How Many Supermen Will It Take?

The documentary Waiting for Superman has the potential to ignite another round of media bashing of public education.  By all the commentary I have heard and read, it is a very heart-tugging tale of the plight of some urban students and their caring parents who want the best schools for their child’s education. Limited slots are available in these schools and more students seek admission than these schools can handle.

First, it is great to see these parents so involved in their child’s future education. My question is — how do we capture that enthusiasm and instill it in a larger number of parents who do not demonstrate that same interest in their children’s education?  Ask any urban teacher or principal about the percentage of parents who fit that category, and they will tell you it is very small. All our students need the interest and support from caring adults to turn low-performance around.

Our challenge  is to motivate other parents to yearn for the best for their children and then deliver schools that meet that expectation and perception of the schools highlighted in the film. There are slots for all children in our schools, and by combining the will and advocacy of  parents, educators, community and business leaders, each school should become their community’s school of choice. Communities should be known by the schools they keep.

We have proof that great schools are working every day. Success stories abound. Just go to the website of the Learning First Alliance (www.learningfirst.org) and you will see for yourself the wonderful turnaround stories of previously failing schools and the new heights they are reaching for their students and communities. Some are public school charters, others are magnets, while most fit the category of the local public school. They give public education a good name.

Another point to make is that some folks claim that public education is the worst it has ever been and then they take shots at today’s educators and our programs. If anyone happens to stumble upon the facts, they will see that public education is actually better than it has ever been. We have our problems, but our overall results indicate that we graduate more students who are better educated than ever in the past. Jamie Vollmer in his new, must-read book, Schools Cannot Do It Alone, even coined the term “nostesia.”   Vollmer defines “nostesia” as fifty percent nostalgia and fifty percent amnesia. In other words, when critics tell us that we should go back to the way that they did it in their day, the facts prove that schools were worse in their good old days. (Read Vollmer’s book for these and other interesting facts. Go to www.nspra.org/store.)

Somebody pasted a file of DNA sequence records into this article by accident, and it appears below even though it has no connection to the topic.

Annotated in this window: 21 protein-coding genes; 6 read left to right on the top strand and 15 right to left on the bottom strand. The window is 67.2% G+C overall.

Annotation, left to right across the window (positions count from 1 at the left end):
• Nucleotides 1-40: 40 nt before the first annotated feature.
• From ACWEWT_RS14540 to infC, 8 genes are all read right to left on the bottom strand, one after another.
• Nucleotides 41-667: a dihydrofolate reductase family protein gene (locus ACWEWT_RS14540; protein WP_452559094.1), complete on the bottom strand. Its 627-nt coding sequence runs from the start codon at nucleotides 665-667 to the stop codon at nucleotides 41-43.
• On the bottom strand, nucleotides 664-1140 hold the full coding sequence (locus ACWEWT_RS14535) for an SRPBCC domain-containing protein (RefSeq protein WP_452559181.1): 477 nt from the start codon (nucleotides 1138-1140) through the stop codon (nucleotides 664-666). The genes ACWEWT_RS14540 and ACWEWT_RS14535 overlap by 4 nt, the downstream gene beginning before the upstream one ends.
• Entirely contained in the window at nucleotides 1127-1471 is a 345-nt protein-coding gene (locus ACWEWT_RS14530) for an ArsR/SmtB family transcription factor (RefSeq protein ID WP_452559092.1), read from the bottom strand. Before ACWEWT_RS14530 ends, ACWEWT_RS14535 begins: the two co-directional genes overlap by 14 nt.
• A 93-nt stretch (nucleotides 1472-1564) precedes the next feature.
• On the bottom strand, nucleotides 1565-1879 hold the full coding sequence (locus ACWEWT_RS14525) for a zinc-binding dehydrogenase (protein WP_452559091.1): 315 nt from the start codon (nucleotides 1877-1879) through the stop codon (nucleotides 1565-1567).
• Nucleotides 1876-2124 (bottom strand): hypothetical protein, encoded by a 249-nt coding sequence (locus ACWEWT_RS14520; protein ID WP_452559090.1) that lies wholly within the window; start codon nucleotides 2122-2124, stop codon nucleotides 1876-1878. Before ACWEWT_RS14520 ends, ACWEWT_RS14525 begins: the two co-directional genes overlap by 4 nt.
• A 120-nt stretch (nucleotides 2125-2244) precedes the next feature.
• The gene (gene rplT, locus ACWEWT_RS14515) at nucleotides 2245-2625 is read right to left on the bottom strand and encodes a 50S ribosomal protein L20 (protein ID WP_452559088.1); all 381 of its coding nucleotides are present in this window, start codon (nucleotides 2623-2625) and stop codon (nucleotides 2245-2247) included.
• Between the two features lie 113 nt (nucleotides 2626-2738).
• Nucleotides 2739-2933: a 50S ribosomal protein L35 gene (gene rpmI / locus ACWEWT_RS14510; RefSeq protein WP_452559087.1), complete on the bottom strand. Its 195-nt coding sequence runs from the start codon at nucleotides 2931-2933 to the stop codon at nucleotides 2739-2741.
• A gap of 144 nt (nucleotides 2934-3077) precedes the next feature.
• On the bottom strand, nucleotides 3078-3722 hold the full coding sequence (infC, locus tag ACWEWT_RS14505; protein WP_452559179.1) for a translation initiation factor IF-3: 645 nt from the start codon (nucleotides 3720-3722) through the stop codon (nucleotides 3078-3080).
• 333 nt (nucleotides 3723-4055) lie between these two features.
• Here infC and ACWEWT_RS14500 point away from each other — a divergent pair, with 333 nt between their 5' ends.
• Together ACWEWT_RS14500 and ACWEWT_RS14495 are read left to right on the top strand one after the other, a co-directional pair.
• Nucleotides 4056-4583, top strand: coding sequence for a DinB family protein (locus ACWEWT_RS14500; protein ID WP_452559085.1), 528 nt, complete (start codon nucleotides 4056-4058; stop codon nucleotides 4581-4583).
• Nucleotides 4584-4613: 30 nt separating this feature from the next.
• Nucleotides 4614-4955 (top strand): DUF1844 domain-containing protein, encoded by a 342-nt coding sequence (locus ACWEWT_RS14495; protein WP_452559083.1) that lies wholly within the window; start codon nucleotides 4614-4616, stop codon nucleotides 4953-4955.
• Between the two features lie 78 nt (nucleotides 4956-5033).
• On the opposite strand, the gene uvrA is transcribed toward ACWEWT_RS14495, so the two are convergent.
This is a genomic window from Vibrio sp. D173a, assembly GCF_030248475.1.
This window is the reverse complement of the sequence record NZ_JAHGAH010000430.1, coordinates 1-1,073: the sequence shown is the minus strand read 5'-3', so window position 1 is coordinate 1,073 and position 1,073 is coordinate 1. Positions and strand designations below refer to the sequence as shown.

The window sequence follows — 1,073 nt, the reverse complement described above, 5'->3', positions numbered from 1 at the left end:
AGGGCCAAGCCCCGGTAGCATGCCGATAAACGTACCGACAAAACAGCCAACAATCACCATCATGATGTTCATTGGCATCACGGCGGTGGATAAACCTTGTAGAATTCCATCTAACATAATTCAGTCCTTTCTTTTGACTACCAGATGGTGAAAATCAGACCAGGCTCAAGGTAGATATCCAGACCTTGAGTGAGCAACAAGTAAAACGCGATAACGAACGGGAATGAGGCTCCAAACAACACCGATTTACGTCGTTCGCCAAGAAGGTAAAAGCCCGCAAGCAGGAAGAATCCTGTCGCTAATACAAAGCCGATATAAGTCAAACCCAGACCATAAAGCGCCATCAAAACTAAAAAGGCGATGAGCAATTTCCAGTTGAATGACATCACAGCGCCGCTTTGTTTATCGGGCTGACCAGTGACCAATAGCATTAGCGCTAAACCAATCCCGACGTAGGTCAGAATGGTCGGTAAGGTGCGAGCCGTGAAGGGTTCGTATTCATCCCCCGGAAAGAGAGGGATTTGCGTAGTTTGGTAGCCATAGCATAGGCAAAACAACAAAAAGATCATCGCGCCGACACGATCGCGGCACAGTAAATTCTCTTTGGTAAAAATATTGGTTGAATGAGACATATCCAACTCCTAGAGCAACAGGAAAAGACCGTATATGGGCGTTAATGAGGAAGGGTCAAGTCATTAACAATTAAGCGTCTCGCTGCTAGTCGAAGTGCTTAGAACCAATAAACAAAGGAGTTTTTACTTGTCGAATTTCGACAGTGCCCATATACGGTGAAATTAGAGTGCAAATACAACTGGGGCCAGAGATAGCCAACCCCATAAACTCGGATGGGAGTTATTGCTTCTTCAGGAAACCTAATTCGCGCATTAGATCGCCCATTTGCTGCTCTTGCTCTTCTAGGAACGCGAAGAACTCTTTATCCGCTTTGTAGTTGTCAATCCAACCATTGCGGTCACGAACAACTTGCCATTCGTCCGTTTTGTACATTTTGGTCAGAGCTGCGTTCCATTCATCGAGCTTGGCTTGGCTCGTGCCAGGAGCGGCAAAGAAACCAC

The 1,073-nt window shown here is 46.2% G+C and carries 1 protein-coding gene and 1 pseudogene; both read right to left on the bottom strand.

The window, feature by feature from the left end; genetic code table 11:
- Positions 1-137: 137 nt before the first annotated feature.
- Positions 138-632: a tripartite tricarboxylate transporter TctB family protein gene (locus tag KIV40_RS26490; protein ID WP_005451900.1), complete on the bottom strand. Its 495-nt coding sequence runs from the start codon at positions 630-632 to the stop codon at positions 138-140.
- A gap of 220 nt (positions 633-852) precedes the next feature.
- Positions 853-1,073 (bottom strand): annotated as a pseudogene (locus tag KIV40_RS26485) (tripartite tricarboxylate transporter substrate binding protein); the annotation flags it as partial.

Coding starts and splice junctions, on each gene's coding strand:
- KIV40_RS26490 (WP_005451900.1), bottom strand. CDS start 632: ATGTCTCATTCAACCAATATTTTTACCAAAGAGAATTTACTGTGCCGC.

Now if you fall into the growing segment of educators that say, “We’re mad as hell and not going to take it anymore,” you may want to soon start using the upcoming elements of a new campaign to be launched by my colleague Dan Domenech, executive director of the American Association of School Administrators (AASA) . Dan and his team will soon announce a 95-5 campaign which points out that the public’s perception of public education is driven by the 5 percent of the lowest performing schools. The remaining 95% of schools are performing at much better rates, but yet the perception of public education is driven by the 5 percent with high drop-out rates, low graduation numbers, and dismal test scores. The good news is that Secretary Arne Duncan,the collective  foundation world, and urban educators are focusing on the poorer performing schools to help them improve. They can’t  turnaround overnight. It is not fair to paint all of public education with such a broad negative brush based on the performance of only 5 percent of our schools.  A tip of our hat to AASA for this campaign. Learn more about the AASA 95-5 campaign by going to www.aasa.org.

In  addition to  Waiting for Superman, more than 12 additional documentaries will have flooded the public market through this fall. We can all predict the type of media attention it will bring us.  Use this spotlight as a triggering event to tell your school story.  Talk about the success you are having, show results, invite key leaders to see for themselves that you are doing better than in the past, and how you are also focused on rasing achievement for low performers. Seize the opportunity to engage parents and others to share expectations for your schools, actively listen, and forge new collaborative partnerships to make your schools better.

More than 6.2 million k-12 staff members work in our public schools. There is no need to wait for superman. We should be the superman models all our children need.

Rich Bagin, APR

NSPRA Executive Director

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